There’s very little benefit to be had just to move to the SQL engine if IBM i shops don’t take the next step and modernize their application. “It’s extremely important to understand that the first step of what we’re suggesting is the move to the DDL and then use that as a foundation for true modernization of your underlying application,” Van Sandwyk says.
The IBM i application ecosystem is not what it used to be, but there are still hundreds of small and midsize boutique software houses that develop IBM i applications for particular verticals or geographies. Getting these shops to get their highly tuned and competitive applications ready for next-generation architectures and software as a service (SaaS) delivery models is the stated goal of TEMBO.
TEMBO is targeting ISVs with the latest release of AO Foundation, which shipped in late 2014. The new database schema shadow copy capability in version 4.4 will simplify the task of replicating database schemas across hundreds or thousands of client machines. It also brings new metadata management features, including the capability to replicate field-level changes without time-consuming coding.
A New Reseller Channel
Finally, TEMBO is striking out on its own with a new business partner model. The partnership that TEMBO formed with inFORM Decisions in late 2012 ended in late 2013, and now the company has its own office in the Minneapolis area. Patrick Sheehy, who holds the title Global Modernization Champion, is heading up TEMBO’s Minneapolis office and will be establishing a new reseller channel composed of IBM business partners and consultants who are active in application modernization. The company is also looking to expand in Europe and Asia.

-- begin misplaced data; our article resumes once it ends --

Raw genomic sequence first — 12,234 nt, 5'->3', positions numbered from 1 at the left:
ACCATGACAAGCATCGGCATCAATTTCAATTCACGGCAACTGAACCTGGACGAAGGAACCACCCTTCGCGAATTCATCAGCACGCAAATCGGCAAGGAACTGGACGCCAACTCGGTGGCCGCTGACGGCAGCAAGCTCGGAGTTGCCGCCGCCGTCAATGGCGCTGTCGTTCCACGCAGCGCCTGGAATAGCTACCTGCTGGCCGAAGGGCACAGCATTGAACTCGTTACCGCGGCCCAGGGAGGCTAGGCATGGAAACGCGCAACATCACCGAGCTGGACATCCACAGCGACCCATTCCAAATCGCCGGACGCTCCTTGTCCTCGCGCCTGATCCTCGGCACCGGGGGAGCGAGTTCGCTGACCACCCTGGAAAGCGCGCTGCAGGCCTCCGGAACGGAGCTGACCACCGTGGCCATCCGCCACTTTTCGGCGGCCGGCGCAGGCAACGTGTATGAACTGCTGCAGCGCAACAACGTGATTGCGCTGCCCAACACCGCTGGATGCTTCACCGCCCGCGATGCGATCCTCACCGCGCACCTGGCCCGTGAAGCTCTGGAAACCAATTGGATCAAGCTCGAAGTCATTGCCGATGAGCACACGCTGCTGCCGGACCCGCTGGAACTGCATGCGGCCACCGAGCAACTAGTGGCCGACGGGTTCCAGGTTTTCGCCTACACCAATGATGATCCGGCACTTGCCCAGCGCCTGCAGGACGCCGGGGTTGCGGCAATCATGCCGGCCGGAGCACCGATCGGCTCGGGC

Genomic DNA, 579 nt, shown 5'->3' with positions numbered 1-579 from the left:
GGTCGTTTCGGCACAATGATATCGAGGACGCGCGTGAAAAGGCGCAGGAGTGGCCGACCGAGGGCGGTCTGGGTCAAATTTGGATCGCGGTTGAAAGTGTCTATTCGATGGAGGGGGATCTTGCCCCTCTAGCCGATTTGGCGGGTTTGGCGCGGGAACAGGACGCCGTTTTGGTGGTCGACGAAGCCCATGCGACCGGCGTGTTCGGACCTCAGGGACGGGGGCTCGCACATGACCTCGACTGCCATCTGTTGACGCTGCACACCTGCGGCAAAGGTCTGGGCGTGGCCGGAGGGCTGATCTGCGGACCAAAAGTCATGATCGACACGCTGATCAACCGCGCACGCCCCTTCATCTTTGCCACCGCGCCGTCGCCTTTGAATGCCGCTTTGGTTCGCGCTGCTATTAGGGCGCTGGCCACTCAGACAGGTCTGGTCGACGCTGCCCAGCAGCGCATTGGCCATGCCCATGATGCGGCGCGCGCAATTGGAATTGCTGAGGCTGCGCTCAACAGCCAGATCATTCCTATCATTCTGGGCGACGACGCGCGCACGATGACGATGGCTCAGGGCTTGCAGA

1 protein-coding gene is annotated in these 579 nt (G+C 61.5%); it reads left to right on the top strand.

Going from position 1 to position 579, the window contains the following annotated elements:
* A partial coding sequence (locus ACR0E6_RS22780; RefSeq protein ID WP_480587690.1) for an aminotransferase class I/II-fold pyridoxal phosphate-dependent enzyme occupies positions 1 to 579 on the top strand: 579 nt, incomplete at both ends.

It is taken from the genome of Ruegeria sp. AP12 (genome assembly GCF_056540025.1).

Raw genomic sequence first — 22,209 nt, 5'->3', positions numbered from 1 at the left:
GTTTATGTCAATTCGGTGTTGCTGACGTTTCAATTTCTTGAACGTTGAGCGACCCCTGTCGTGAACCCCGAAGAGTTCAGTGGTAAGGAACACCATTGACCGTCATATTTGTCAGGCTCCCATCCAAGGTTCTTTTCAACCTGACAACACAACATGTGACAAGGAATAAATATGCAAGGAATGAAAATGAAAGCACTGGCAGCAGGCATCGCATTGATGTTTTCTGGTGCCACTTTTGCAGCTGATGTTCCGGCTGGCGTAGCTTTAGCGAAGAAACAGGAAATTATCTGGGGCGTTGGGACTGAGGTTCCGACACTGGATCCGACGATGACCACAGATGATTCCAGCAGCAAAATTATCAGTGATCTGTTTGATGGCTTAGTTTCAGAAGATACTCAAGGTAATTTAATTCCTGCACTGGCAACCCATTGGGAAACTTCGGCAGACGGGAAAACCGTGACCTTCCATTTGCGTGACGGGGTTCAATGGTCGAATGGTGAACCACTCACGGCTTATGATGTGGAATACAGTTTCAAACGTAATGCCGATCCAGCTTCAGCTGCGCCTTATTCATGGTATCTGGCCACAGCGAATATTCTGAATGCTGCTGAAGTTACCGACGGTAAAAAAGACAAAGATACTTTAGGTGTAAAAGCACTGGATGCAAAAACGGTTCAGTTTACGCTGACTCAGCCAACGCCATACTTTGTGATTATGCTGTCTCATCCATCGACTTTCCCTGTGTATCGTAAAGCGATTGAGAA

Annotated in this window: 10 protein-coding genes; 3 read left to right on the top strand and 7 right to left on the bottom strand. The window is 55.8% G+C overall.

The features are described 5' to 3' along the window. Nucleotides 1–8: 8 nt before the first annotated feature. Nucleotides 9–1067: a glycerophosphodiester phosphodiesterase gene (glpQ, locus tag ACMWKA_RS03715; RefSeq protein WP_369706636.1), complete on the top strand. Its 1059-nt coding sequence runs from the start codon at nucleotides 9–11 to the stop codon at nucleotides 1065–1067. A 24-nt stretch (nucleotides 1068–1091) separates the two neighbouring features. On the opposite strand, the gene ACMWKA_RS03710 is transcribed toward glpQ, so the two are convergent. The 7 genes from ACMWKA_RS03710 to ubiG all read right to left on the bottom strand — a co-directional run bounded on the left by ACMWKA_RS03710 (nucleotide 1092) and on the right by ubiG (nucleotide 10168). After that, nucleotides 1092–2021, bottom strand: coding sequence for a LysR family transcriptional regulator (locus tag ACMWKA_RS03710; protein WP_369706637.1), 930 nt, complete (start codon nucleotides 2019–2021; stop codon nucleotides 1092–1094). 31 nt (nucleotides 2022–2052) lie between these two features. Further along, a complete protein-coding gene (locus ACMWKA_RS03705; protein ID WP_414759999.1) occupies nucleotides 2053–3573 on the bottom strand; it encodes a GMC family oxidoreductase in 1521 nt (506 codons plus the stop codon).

The U.S. plan is to get the TEMBO product into the hands of local IBM i technologists who can help their own customers. “What we found is there’s a lot of smaller niche players in the various local markets, somebody who only focuses on modernization in the Atlanta area or the Twin Cities are or greater Massachusetts area,” Van Sandwyk says. “Those are the people we will now partner with, because those are the people who have stayed abreast of the latest developments on the platform. Those are the people who are prepared to actually leverage the inherent capabilities of the platform.”
TEMBO took its first crack at the US market, and it is picking itself back up and is giving it another shot. Van Sandwyk is determined to see the modernization trend take hold of his beloved platform and is genuinely concerned of what may happen if it doesn’t.
“The more people who talk about database modernization and modernization in general, the better for the industry. That’s the fundamental message,” he says. “There’s definitely recognition globally that people have to move [to the SQL engine]. It’s as simple as that. They have to modernize, and if they don’t modernize, they will lose their applications eventually, and also the platform as a result.”